For the 2010 criteria, 113 rheumatologists identified fibromyalgia patients in their clinic who had been diagnosed previously by them. Those patients were not required to meet the 1990 criteria to be included. The requirement was that patients were diagnosed with fibromyalgia, even if the diagnosis was based on symptom complaints rather than physical findings.
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Explore This IssueJuly 2011
The committee also considered how to categorize and assess patients with fibromyalgia whose symptoms improved so that they no longer met the 1990 criteria. They added a symptom severity scale in the 2010 criteria as a tool to quantify the symptoms of these patients over time and to differentiate among patients according to the level of fibromyalgia symptoms. Cognitive impairment, fatigue, and waking unrefreshed, along with the degree of general somatic complaints, comprise the symptom severity scale. Additionally, the 2010 fibromyalgia criteria include the widespread pain index score based on presence of pain at 19 anatomical sites and excluding other causes of widespread pain.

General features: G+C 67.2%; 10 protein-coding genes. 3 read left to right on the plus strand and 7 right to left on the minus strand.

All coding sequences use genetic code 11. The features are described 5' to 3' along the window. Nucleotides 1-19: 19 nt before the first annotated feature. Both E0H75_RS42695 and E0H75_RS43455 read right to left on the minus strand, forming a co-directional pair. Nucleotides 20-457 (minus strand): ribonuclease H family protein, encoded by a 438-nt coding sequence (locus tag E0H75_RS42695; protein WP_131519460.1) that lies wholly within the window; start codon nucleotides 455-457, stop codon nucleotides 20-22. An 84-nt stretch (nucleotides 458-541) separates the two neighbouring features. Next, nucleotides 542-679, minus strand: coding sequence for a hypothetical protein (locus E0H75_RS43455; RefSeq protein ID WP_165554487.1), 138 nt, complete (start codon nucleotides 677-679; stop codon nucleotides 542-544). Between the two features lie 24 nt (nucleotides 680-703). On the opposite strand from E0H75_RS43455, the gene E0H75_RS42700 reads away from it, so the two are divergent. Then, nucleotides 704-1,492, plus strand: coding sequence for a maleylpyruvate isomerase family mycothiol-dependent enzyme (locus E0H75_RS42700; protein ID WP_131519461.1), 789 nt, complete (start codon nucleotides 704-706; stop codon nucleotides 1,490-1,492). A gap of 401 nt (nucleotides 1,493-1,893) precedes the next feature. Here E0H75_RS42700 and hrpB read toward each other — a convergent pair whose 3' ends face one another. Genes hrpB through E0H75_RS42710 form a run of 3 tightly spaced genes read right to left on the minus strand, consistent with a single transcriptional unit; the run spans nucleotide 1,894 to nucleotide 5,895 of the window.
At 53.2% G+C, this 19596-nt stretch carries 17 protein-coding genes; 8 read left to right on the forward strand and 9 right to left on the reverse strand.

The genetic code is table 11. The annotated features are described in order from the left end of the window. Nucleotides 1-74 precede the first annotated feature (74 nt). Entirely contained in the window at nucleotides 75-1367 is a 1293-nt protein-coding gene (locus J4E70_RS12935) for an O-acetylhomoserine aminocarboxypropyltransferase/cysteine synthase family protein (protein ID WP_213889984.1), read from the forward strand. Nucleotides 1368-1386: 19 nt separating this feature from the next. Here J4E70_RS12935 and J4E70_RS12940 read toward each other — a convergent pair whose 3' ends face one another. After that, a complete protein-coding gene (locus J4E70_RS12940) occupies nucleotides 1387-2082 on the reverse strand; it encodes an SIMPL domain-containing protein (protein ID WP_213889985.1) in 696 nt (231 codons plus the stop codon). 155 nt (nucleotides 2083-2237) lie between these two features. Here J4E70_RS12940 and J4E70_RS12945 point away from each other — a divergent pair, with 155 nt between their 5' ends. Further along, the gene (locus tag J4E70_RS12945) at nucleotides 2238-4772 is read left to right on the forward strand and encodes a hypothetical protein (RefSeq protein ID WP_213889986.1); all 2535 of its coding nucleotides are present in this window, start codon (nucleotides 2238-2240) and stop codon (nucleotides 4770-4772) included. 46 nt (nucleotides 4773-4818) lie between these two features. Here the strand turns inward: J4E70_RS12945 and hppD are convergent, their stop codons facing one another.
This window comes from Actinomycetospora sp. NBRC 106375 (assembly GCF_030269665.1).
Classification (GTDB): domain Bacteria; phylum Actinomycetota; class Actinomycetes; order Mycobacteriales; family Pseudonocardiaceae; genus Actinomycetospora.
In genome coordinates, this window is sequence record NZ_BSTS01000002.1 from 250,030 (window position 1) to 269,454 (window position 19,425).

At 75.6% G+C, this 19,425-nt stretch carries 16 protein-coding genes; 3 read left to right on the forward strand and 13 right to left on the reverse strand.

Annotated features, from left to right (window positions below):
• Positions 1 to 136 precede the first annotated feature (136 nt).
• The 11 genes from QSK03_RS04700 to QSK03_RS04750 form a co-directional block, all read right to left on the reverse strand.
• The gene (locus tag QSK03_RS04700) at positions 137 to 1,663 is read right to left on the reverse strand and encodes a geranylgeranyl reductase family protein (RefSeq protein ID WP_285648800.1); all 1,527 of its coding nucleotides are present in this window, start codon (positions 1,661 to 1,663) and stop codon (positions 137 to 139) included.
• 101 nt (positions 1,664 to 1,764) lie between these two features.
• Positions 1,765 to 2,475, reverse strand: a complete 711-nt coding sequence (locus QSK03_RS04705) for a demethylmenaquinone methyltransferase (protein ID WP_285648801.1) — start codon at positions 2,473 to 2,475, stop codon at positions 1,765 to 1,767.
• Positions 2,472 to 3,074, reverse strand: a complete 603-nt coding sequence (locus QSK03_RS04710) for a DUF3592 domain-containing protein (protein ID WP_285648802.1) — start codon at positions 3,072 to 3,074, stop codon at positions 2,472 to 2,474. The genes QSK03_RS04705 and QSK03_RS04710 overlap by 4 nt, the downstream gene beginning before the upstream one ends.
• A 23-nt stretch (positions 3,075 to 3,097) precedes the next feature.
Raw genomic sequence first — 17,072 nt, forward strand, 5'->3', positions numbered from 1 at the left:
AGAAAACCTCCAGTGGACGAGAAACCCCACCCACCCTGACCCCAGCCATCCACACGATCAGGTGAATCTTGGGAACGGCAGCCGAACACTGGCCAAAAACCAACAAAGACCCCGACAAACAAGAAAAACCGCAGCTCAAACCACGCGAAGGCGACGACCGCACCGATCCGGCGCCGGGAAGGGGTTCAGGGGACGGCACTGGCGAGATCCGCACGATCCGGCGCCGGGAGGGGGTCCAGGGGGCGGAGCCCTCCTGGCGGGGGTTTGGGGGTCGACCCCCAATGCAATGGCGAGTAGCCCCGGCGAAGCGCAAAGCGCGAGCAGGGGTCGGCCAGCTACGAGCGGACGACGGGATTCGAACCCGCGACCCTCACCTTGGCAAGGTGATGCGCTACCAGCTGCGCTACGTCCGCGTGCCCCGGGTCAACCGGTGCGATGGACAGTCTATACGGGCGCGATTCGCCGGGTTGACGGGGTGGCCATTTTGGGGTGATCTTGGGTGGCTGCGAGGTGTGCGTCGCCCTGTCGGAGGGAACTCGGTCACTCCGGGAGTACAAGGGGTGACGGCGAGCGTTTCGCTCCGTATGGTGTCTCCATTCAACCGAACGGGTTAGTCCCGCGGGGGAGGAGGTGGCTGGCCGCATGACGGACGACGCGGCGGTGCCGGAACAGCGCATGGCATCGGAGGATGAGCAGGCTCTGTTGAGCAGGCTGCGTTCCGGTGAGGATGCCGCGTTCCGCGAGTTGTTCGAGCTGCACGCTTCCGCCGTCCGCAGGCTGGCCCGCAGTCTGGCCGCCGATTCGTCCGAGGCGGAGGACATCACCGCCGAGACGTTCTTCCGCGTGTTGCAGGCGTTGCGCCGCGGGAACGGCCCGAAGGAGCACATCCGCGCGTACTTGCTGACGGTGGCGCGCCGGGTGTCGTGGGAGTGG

Rationale for Revision
Three realities drove the need to revise the ACR fibromyalgia criteria. First, there was the way the 1990 criteria, which were intended for classification and not diagnosis, were being applied in general practice. More problematic was that people had mistakenly thought the tender point exam was the essence of the 1990 criteria. “The tender point exam is a proxy for the widespread hyperalgesia present in fibromyalgia. Somehow, that point never got through to clinicians,” says Dr. Goldenberg. “Patients are not bothered by tender points. The tender point exam did not emphasize the major features of fibromyalgia such as the extent of the pain, fatigue, sleep disturbance, multiple somatic symptoms, and cognitive difficulties,” says Dr. Wolfe.
Daniel Clauw, MD, professor of medicine, anesthesiology, and psychiatry at the University of Michigan in Ann Arbor, and 2010 fibromyalgia criteria committee member, notes, “no other syndrome required anything like tender points, a physical sign that had no impact on clinical outcomes.”
The third rationale was that the old criteria failed to allow for continuum and hetereogeneity in fibromyalgia presentation beyond pain. “If you have only 10 tender point points, are you really a healthy normal person?” says Dr. Wolfe.
“Memory problems and fatigue are a significant part of the illness, but the 1990 criteria failed to give them weight and only captured the pain element,” says Dr Clauw. Dr. Wolfe found in previous research that when tracking symptoms, patients vacillated between meeting and not meeting the 1990 criteria. In fact, in the 2010 criteria study, one in four patients did not meet the 1990 criteria. The actual level of symptoms was more important than whether or not patients satisfied the 1990 criteria. Hence, creating a symptom severity scale was the fourth major rationale revising the fibromyalgia criteria.